Traditional approaches to foreign aid versus innovative ways to tackle development at international level

  • Natalia Stratila (Student)

Student thesis: Master's Thesis


The history of foreign aid starts in colonial times when the dominant empires provided grants for infrastructure development or food aid to their colonies. The aid flows intensified after the World War II, with the successful implementation of the Marshal Plan in Europe. Despite huge amounts of money that were given especially to the African continent, results have failed to appear, leaving the continent even poorer than before. Therefore, the objective of the thesis is to understand what are the typical approaches to foreign aid and to explore the alternatives, putting an emphasis on microfinance. With the help of statistical indicators from the World Bank and Mix Market data base, an analysis was made about microfinance´ impact in four countries, namely: Bangladesh, India, Kenya and Uganda. We find that microfinance is important for the economy of all countries analyzed in the thesis. The sector outreaches directly and indirectly a significant part of the population. Besides loans, savings seem to be more significant to the African countries, rather than to the Asian ones. The Net ODA received, as a percentage of the Gross National Income is heavier for Kenya and Uganda than for Bangladesh and India; and it grew at a higher CAGR than the average loan per borrower. In the latest countries, the reverse situation is observable. In what concerns poverty reduction, all indicators decreased for the period of analysis. In Bangladesh and India, women are the main microfinance clients, with a proportion of 90%, while in Kenya and Uganda the proportion is equal to approximately 50% with a tendency to decline. The results suggest that microfinance doesn’t necessary help women enter the labor market or secure jobs. In what concerns the business sector, the number of microenterprises financed by microfinance institutions grew at higher CAGR´s than the countries´ total number of new businesses registered (with the exception of Kenya). All countries of analysis were downgraded in the World Bank Doing Business Index, when compared to their position in 2006. However, the business sector undergone significant positive changes.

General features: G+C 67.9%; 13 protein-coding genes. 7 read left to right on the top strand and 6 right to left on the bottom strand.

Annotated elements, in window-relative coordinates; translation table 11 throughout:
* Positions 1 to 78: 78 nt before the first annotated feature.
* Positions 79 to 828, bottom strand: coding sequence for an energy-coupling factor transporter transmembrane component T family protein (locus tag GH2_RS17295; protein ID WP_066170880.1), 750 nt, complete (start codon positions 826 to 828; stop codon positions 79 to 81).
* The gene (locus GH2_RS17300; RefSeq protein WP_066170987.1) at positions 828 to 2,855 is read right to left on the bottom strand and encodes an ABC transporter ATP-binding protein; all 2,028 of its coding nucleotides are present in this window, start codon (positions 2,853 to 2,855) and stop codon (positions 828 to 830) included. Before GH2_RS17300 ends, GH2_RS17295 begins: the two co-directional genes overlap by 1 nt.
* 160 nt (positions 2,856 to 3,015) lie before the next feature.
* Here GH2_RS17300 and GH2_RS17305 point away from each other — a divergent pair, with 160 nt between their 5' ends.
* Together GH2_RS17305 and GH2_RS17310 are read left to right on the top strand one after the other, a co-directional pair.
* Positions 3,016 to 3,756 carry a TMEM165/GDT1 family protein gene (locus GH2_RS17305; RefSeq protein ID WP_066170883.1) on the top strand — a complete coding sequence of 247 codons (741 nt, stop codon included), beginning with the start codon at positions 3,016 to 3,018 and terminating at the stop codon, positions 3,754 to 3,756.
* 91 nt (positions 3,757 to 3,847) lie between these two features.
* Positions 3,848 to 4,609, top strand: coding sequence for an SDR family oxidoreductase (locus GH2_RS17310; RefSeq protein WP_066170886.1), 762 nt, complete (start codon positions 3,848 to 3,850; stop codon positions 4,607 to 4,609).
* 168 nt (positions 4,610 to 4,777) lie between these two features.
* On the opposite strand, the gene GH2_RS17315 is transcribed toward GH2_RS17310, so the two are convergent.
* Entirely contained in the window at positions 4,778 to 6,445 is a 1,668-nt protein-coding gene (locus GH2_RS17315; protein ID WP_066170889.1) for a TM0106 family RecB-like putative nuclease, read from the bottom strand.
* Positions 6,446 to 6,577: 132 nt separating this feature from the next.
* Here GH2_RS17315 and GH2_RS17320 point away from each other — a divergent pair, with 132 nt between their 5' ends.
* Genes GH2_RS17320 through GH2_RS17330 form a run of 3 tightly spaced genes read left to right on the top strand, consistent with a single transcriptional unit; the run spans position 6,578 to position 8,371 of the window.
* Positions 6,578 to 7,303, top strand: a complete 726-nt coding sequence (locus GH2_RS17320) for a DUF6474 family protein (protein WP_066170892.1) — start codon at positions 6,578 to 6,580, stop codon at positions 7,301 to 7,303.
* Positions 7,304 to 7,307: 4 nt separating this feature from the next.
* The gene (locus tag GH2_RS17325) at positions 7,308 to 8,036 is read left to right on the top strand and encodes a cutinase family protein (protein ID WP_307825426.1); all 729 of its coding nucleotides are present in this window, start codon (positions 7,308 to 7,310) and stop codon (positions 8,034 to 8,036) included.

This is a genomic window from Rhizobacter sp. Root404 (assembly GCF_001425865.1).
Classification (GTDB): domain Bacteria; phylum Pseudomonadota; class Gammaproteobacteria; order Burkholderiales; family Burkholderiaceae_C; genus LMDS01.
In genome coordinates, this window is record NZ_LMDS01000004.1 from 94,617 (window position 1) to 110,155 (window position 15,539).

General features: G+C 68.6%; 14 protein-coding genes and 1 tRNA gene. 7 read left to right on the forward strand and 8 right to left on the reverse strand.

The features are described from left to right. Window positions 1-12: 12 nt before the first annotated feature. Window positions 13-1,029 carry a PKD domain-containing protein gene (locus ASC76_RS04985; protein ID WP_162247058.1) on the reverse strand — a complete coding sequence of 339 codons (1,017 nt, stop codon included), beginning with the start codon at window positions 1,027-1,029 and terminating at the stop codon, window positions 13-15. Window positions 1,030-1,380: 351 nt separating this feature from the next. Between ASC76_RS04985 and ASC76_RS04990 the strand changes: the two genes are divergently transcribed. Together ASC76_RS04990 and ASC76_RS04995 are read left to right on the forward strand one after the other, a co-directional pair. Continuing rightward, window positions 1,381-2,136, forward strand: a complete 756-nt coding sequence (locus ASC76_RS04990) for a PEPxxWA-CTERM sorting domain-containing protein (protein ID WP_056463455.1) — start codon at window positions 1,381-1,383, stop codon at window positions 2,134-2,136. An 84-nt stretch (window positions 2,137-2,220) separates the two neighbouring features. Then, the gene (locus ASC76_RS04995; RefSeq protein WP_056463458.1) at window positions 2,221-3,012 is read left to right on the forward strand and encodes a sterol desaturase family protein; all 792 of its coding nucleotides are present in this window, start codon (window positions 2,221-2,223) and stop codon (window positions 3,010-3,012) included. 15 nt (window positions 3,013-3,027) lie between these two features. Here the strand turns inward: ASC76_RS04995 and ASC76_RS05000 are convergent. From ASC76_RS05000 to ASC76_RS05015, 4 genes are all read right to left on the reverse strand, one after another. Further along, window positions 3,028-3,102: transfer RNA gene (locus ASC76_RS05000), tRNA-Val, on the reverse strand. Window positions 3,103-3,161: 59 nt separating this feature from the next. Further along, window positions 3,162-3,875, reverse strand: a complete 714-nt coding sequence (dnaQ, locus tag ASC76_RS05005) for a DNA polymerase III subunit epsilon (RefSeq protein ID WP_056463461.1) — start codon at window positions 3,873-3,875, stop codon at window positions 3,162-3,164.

Date of Award2013
Original languageEnglish
Awarding Institution
  • Universidade Católica Portuguesa
SupervisorSusana Frazão Ferreira Fernandes Pinheiro (Supervisor)


  • Mestrado em Gestão

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